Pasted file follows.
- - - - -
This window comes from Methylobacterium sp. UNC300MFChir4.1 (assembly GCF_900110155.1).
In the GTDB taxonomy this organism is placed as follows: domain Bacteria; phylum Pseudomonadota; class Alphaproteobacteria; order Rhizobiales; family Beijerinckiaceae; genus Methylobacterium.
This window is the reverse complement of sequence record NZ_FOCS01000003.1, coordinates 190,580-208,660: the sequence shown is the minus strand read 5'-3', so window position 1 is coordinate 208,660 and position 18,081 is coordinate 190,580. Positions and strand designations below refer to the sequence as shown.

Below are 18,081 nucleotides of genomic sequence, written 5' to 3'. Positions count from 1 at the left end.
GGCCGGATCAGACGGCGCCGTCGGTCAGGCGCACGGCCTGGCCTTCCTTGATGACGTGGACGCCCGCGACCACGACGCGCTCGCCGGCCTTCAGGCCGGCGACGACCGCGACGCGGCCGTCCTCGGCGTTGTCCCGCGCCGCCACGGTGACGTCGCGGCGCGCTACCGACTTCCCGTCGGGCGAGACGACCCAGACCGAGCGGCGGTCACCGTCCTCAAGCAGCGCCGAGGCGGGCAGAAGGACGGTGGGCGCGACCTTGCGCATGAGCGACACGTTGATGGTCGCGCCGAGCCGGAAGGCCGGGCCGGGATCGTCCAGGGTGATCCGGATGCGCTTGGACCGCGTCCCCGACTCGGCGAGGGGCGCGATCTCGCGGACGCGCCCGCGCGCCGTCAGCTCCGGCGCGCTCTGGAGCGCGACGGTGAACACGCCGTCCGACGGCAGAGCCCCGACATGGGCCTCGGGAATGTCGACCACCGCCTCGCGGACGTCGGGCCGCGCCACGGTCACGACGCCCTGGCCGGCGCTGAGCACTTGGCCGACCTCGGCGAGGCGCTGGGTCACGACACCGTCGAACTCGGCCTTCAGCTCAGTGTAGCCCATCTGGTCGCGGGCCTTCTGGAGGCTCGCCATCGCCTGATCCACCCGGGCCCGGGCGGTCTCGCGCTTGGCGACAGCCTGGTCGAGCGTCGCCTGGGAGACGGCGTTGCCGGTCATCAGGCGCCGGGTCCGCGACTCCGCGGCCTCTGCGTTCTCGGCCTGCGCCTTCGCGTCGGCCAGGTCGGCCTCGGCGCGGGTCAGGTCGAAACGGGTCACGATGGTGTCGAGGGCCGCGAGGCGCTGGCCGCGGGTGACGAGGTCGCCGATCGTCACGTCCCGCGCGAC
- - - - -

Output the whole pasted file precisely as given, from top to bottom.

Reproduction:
This window comes from Methylobacterium sp. UNC300MFChir4.1 (assembly GCF_900110155.1).
In the GTDB taxonomy this organism is placed as follows: domain Bacteria; phylum Pseudomonadota; class Alphaproteobacteria; order Rhizobiales; family Beijerinckiaceae; genus Methylobacterium.
This window is the reverse complement of sequence record NZ_FOCS01000003.1, coordinates 190,580-208,660: the sequence shown is the minus strand read 5'-3', so window position 1 is coordinate 208,660 and position 18,081 is coordinate 190,580. Positions and strand designations below refer to the sequence as shown.

Below are 18,081 nucleotides of genomic sequence, written 5' to 3'. Positions count from 1 at the left end.
GGCCGGATCAGACGGCGCCGTCGGTCAGGCGCACGGCCTGGCCTTCCTTGATGACGTGGACGCCCGCGACCACGACGCGCTCGCCGGCCTTCAGGCCGGCGACGACCGCGACGCGGCCGTCCTCGGCGTTGTCCCGCGCCGCCACGGTGACGTCGCGGCGCGCTACCGACTTCCCGTCGGGCGAGACGACCCAGACCGAGCGGCGGTCACCGTCCTCAAGCAGCGCCGAGGCGGGCAGAAGGACGGTGGGCGCGACCTTGCGCATGAGCGACACGTTGATGGTCGCGCCGAGCCGGAAGGCCGGGCCGGGATCGTCCAGGGTGATCCGGATGCGCTTGGACCGCGTCCCCGACTCGGCGAGGGGCGCGATCTCGCGGACGCGCCCGCGCGCCGTCAGCTCCGGCGCGCTCTGGAGCGCGACGGTGAACACGCCGTCCGACGGCAGAGCCCCGACATGGGCCTCGGGAATGTCGACCACCGCCTCGCGGACGTCGGGCCGCGCCACGGTCACGACGCCCTGGCCGGCGCTGAGCACTTGGCCGACCTCGGCGAGGCGCTGGGTCACGACACCGTCGAACTCGGCCTTCAGCTCAGTGTAGCCCATCTGGTCGCGGGCCTTCTGGAGGCTCGCCATCGCCTGATCCACCCGGGCCCGGGCGGTCTCGCGCTTGGCGACAGCCTGGTCGAGCGTCGCCTGGGAGACGGCGTTGCCGGTCATCAGGCGCCGGGTCCGCGACTCCGCGGCCTCTGCGTTCTCGGCCTGCGCCTTCGCGTCGGCCAGGTCGGCCTCGGCGCGGGTCAGGTCGAAACGGGTCACGATGGTGTCGAGGGCCGCGAGGCGCTGGCCGCGGGTGACGAGGTCGCCGATCGTCACGTCCCGCGCGAC